This is very, very special: my pal, and a brilliant writer billierosie (who wrote the great Fetish Worship) just penned this review of my new anthology The Love that Never Dies:
Finally. It’s here, and it is out NOW! “The Love that Never Dies”. The latest anthology of erotica, from the skilful editing of M.Christian. In this unique anthology, M.Christian takes us into the strange world of the undead. He knows what we like, does M.Christian. He knows what turns us on. He knows our dark secrets, dark desires. We yearn for those creatures that we can’t see and we can’t hear, but we have to acknowledge their presence. They taunt us, hurt us, make us bleed out our fear, and they are there, inside us and outside us.
In “One Drop”, Laura Antoniou’s story, opens the anthology. Joyce and Rina have been lovers for years. They have been playing the same S&M games for what seems like centuries, to Joyce, and Joyce is bored. She feels guilt, that she is bored, but her psyche, is screaming for the sort of Domination that Rina seems incapable of giving. Then “My Lady”, makes an appearance. All it took was one drop of Joyce’s blood and a ravenous, cruel Dominant, fills Joyce with a terrifying, screaming fear.
It is an excellent choice of story to open an anthology. Laura Antoniou, knows all about pace and rhythm; how to draw the reader in, that creeping up behind you tingle, that makes you stop reading for a second and glance over your shoulder. Did the curtain move just now, or was it just the breeze? Surely I closed the bedroom door? Was that a creaked I heard on the staircase -- third step from the top? The pulse rate increases and like all the best creepy tales, ends up with a startling twist.
In “The Ghost in the Machine” Karen Taylor, gives a darker side of the Jewish psyche and traditions. The narrator of this beautifully crafted tale is a dybbuk, one of a group of souls hovering between the living and the dead. Being made into a dybbuk is a punishment for living an unworthy life. In life, dybbuks have been evil and malicious; in death, they are punished by a curse to hover as an essence, in an in between existence. Never moving on; it appears that there is no redemption for a dybbuk. A dybbuk can be called from his wretched, wispy existence, when a living being utters a curse upon a another person. It is the dybbuks’ duty to wreak havoc on the life of the recipient of the curse, and effectively fulfilling the curse. The dybbuk clings to the recipient until he is exorcised by a Rabbi.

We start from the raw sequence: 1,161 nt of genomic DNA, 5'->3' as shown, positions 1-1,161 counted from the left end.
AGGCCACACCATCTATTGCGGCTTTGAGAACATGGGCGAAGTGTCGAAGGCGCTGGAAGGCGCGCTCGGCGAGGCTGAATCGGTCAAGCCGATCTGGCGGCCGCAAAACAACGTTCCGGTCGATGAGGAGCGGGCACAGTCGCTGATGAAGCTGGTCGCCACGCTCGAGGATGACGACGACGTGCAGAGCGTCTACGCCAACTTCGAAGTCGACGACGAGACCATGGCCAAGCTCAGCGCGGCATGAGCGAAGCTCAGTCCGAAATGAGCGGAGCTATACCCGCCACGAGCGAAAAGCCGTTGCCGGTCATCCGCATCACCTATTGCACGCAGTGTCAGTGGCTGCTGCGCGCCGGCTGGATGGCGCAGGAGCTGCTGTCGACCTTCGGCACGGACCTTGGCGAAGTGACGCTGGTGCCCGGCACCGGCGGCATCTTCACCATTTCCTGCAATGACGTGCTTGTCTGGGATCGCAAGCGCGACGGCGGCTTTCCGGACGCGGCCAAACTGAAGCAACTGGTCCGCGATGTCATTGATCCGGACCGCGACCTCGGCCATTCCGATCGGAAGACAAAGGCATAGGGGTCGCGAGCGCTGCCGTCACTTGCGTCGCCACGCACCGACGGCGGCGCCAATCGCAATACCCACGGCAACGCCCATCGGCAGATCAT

It is an intelligent tale, told with wit and intellect, but in such a matter of fact way, that the reader has that shifting uncomfortably; do dybbuks exist? Can someone really put a curse on you -- a curse so powerful, that it can wreak homes, marriages, lives? Yes they can, the piercing comment in the final sentence tells you.
Jay Lawrence’s contribution to the anthology is “Deliverance.” Here, we have one of those writers whose voice speaks the tale to the reader. We are sitting before a blazing fire, we are sleepy, as Jay’s voice tells us the story. “Deliverance” has the rhythm of a fairy tale; a quest story. And of course there is an erotic encounter. The sex scene is powerful enough to blow off the top of your head. Who would have thought that erotica could be compelling enough to be condensed to a few short paragraphs? And then there is the morning after. That awful feeling that you have done something so terrible, that your mind is frantically trying to erase it. Was it Rape? Buggery? Necrophilia? All three? A profound sin has been committed and you daren’t look back.
Sexy, sexy, sexy -- PM White composes prose like a musician composes music. PM White is an Offenbach, rather than a Grieg, leading the reader in so seductively to a safe place. But this place isn’t safe at all, like Orpheus’ trip to the underworld, PM White, slams you with erotica so powerful, that you are chasing your breath. Such is “Memory Man.”